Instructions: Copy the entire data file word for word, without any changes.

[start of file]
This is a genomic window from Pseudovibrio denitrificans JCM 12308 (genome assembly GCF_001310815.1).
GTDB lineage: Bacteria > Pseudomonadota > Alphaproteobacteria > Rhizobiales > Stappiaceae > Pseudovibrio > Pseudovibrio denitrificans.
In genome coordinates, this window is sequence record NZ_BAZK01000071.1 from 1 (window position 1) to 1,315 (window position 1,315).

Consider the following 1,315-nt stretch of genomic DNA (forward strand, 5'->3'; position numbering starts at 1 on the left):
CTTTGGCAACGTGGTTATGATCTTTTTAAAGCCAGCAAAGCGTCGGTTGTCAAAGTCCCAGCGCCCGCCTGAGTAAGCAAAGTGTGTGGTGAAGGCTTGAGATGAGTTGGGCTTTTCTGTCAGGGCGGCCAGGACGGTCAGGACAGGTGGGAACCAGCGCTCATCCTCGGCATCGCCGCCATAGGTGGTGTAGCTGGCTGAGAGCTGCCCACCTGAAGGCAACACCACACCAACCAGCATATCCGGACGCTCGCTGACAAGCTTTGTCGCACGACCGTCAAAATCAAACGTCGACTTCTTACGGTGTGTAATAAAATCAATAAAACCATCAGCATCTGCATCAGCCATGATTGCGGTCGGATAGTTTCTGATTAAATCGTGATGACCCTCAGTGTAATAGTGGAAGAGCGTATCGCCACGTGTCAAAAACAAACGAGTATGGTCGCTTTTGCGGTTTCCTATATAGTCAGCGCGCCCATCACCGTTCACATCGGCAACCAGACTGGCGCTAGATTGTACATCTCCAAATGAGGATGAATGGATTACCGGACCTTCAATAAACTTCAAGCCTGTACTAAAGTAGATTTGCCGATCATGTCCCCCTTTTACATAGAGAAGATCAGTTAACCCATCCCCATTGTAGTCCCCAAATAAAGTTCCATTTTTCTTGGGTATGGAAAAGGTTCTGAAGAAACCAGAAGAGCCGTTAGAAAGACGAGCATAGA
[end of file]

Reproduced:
This is a genomic window from Pseudovibrio denitrificans JCM 12308 (genome assembly GCF_001310815.1).
GTDB lineage: Bacteria > Pseudomonadota > Alphaproteobacteria > Rhizobiales > Stappiaceae > Pseudovibrio > Pseudovibrio denitrificans.
In genome coordinates, this window is sequence record NZ_BAZK01000071.1 from 1 (window position 1) to 1,315 (window position 1,315).

Consider the following 1,315-nt stretch of genomic DNA (forward strand, 5'->3'; position numbering starts at 1 on the left):
CTTTGGCAACGTGGTTATGATCTTTTTAAAGCCAGCAAAGCGTCGGTTGTCAAAGTCCCAGCGCCCGCCTGAGTAAGCAAAGTGTGTGGTGAAGGCTTGAGATGAGTTGGGCTTTTCTGTCAGGGCGGCCAGGACGGTCAGGACAGGTGGGAACCAGCGCTCATCCTCGGCATCGCCGCCATAGGTGGTGTAGCTGGCTGAGAGCTGCCCACCTGAAGGCAACACCACACCAACCAGCATATCCGGACGCTCGCTGACAAGCTTTGTCGCACGACCGTCAAAATCAAACGTCGACTTCTTACGGTGTGTAATAAAATCAATAAAACCATCAGCATCTGCATCAGCCATGATTGCGGTCGGATAGTTTCTGATTAAATCGTGATGACCCTCAGTGTAATAGTGGAAGAGCGTATCGCCACGTGTCAAAAACAAACGAGTATGGTCGCTTTTGCGGTTTCCTATATAGTCAGCGCGCCCATCACCGTTCACATCGGCAACCAGACTGGCGCTAGATTGTACATCTCCAAATGAGGATGAATGGATTACCGGACCTTCAATAAACTTCAAGCCTGTACTAAAGTAGATTTGCCGATCATGTCCCCCTTTTACATAGAGAAGATCAGTTAACCCATCCCCATTGTAGTCCCCAAATAAAGTTCCATTTTTCTTGGGTATGGAAAAGGTTCTGAAGAAACCAGAAGAGCCGTTAGAAAGACGAGCATAGA